By Daniel Lucci.
Many of the greatest football talents in the history of the game have donned the iconic Azzurri jersey of the Italy national team.
A long list of talent that has represented the nation, including legends such as Gianluigi Buffon, Dino Zoff, Paolo Maldini, Paolo Rossi, and Luigi Riva.
Buffon helped Italy to World Cup glory in 2006 and is currently Italy’s most capped player with 176 appearances.
Fellow goalkeeper, Zoff, was 40 when he captained Italy to their third World Cup in 1982, and was also the oldest player to ever win a World Cup.
Maldini, although he never won a major trophy with Italy, currently holds the records for most minutes played in World Cups with 2216, and Rossi was monumental during the Azzurri’s 1982 World Cup glory, won the Golden Boot in that tournament and was the leading goalscorer with six goals.
Riva is still Italy’s all-time top goal-scorer, tallying 35 goals in 42 games for his country and is still considered one of the greatest strikers of all time.
Although the legends mentioned above were all crucial to Italy’s success at various times, there are three other players that many believe to be even more influential to the success of Italian football: Roberto Baggio, Giuseppe Meazza, and Fabio Cannavaro.
Baggio did it all for Italy on the International level. The iconic ponytailed number 10 was one kick away from delivering World Cup glory for Italy in 1994. Unfortunately, that miss has gone down in history, but what many seem to forget is all the great things he has done for Italy.
Baggio is currently fourth on the list of Italy’s top goal-scorers with 27 goals in 56 appearances, tied for the most goals at the World Cup for Italy with nine, and is the only Italian to have scored in three different World Cups.
These records further prove how influential Baggio was for the Azzurri. He is regarded as one of the best players of his generation, but the one aspect of his career that will haunt him and many Azzurri fans is the fact that he was unable to capture that World Cup trophy.
Unlike Baggio, Meazza was able to deliver for Italy in two crucial tournaments. The centre-forward is one of only a couple of Italian players to have played in back to back World Cup winning teams, which he did in 1934 and 1938.
The Inter Milan idol captained Italy in 1938 on their road to World Cup glory in France. On top of two World Cup trophies, Meazza is also second on Italy’s top scorer list, having netted 33 goals in only 53 appearances.
Winning one World Cup is tough, winning two back to back World Cup’s is nearly unheard of, this goes to show just how dominant Meazza and Italy were throughout those two tournaments.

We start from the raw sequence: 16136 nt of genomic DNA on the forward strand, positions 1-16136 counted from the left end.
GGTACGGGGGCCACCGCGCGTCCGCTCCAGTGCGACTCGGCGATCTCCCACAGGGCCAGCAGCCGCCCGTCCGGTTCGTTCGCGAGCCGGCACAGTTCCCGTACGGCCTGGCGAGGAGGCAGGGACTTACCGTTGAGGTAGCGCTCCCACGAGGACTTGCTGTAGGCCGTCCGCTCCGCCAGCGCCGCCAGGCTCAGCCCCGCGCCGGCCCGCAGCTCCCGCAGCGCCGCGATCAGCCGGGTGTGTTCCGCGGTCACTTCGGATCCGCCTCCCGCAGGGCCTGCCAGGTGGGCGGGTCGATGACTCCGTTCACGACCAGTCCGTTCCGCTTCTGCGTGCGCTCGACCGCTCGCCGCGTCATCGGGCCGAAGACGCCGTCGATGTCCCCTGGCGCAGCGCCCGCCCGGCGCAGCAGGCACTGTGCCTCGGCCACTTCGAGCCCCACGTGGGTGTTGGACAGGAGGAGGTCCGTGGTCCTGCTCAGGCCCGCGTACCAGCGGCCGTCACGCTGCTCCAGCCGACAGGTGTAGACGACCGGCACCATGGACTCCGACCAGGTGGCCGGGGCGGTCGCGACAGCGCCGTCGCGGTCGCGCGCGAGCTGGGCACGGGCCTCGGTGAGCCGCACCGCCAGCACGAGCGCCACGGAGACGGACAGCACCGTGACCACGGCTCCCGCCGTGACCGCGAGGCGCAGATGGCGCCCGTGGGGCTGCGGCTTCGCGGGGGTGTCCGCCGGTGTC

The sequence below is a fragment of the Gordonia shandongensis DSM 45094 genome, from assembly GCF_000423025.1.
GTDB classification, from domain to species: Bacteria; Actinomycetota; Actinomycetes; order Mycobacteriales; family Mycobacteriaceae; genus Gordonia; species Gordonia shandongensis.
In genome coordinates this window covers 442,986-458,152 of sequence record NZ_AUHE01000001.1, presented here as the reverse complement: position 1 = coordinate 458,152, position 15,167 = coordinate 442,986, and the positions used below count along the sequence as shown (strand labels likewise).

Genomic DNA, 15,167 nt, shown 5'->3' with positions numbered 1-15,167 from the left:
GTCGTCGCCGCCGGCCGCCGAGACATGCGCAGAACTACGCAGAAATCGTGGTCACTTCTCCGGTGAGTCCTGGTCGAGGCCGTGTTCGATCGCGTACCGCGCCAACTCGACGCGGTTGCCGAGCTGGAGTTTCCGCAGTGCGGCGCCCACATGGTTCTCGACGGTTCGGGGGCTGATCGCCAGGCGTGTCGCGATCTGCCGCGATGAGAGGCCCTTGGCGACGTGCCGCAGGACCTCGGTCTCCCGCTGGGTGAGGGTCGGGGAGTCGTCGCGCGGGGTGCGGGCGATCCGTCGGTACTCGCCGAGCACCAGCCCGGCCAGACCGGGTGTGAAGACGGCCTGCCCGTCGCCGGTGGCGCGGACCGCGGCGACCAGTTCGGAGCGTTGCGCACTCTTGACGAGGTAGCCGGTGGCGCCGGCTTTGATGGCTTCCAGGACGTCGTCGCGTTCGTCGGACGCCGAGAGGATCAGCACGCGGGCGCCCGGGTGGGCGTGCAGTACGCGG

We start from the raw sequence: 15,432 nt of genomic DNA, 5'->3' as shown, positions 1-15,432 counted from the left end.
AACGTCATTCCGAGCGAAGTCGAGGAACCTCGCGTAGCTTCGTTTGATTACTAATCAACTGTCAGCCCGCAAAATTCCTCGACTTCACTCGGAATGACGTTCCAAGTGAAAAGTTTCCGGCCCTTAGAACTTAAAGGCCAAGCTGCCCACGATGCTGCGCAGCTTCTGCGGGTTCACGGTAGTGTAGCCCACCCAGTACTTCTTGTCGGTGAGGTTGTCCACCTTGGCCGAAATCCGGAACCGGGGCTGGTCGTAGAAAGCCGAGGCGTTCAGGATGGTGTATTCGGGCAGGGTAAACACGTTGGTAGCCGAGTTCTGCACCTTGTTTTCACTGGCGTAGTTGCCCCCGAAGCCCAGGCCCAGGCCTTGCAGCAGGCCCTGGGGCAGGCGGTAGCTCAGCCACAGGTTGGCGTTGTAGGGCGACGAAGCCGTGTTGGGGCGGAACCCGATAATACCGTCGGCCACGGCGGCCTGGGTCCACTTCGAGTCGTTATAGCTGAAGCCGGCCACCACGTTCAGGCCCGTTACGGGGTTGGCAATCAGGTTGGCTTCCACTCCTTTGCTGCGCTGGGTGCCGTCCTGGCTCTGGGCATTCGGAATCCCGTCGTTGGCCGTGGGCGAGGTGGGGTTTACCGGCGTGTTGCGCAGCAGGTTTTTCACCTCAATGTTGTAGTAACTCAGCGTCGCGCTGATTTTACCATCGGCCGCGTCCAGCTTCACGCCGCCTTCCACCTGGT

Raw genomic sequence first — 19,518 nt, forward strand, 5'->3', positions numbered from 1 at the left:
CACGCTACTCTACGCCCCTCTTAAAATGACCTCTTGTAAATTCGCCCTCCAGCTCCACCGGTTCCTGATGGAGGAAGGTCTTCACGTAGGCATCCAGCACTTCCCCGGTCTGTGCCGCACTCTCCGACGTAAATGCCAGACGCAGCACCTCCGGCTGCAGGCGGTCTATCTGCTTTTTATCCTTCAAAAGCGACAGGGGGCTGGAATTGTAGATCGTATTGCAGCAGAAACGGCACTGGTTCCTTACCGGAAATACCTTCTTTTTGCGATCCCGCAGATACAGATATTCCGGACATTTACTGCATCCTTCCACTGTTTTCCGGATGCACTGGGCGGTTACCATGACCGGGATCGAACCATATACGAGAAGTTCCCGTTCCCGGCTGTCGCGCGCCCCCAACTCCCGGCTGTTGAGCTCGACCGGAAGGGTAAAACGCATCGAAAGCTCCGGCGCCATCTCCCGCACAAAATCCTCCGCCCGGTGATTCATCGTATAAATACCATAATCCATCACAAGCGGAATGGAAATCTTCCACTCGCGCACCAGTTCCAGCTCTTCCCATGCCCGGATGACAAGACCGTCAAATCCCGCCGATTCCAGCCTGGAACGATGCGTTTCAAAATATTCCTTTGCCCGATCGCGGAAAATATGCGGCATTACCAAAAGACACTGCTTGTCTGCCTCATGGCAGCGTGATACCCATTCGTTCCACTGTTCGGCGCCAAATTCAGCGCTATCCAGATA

With a stadium now named after him, there is no denying that Meazza was extremely influential in the early years of Italian football.
There is one Italian defender who single-handedly dominated a World Cup tournament, and led his team by example to achieve World Cup glory, that man is Fabio Cannavaro.
The centre-back is still the second most capped Italian International with 136 appearances, only behind Buffon. Cannavaro also holds the record for most appearances in World Cup and World Cup qualifier matches for Italy with 50, is tied with Maldini for most World Cups played with four, and was Italy captain for eight years.
Although these are all great achievements, his greatest is undoubtedly captaining Italy to World Cup glory in 2006.
He was named to the 2006 World Cup All-Star team, winning the Silver Ball as the second-best player behind Zinedine Zidane, and but his performances throughout the tournament helped him win the FIFA World Player of the Year award and the Ballon d’Or in 2006.
Cannavaro is the only defender to have won the Ballon d’Or. One of the best defenders to ever play the game, Cannavaro will be remembered for decades for his passion, fearless defending and dominating performances throughout that tournament in Germany.
My own personal opinion — the player who helped me fall in love with calcio and the Azzurri was Fabio Cannavaro.
As a young football fan in the summer of 2006, watching him play each game in that World Cup tournament made me want to play exactly like him.
He led his back line and his team by example in every single game. Furthermore, his performance against Germany in the semi-finals really solidified his leadership and stellar tournament.
He was everywhere in that match, blocking shots, successfully completing one vs. one challenges, and putting his body on the line not only for his teammates, but for the whole nation. Winning the ball twice in the same sequence in overtime that eventually led to Italy’s second goal, was nothing short of incredible.
His tournament surely influenced the minds of many young football fans that summer.
It is impossible to pick just one or even a few Italian icons who have been more influential than others for the national team throughout the years.
One thing is for certain, though, the Azzurri would not have been crowned World Cup champions on four different occasions, or be as successful as they are today, without the impact of each player that has put on the iconic blue jersey.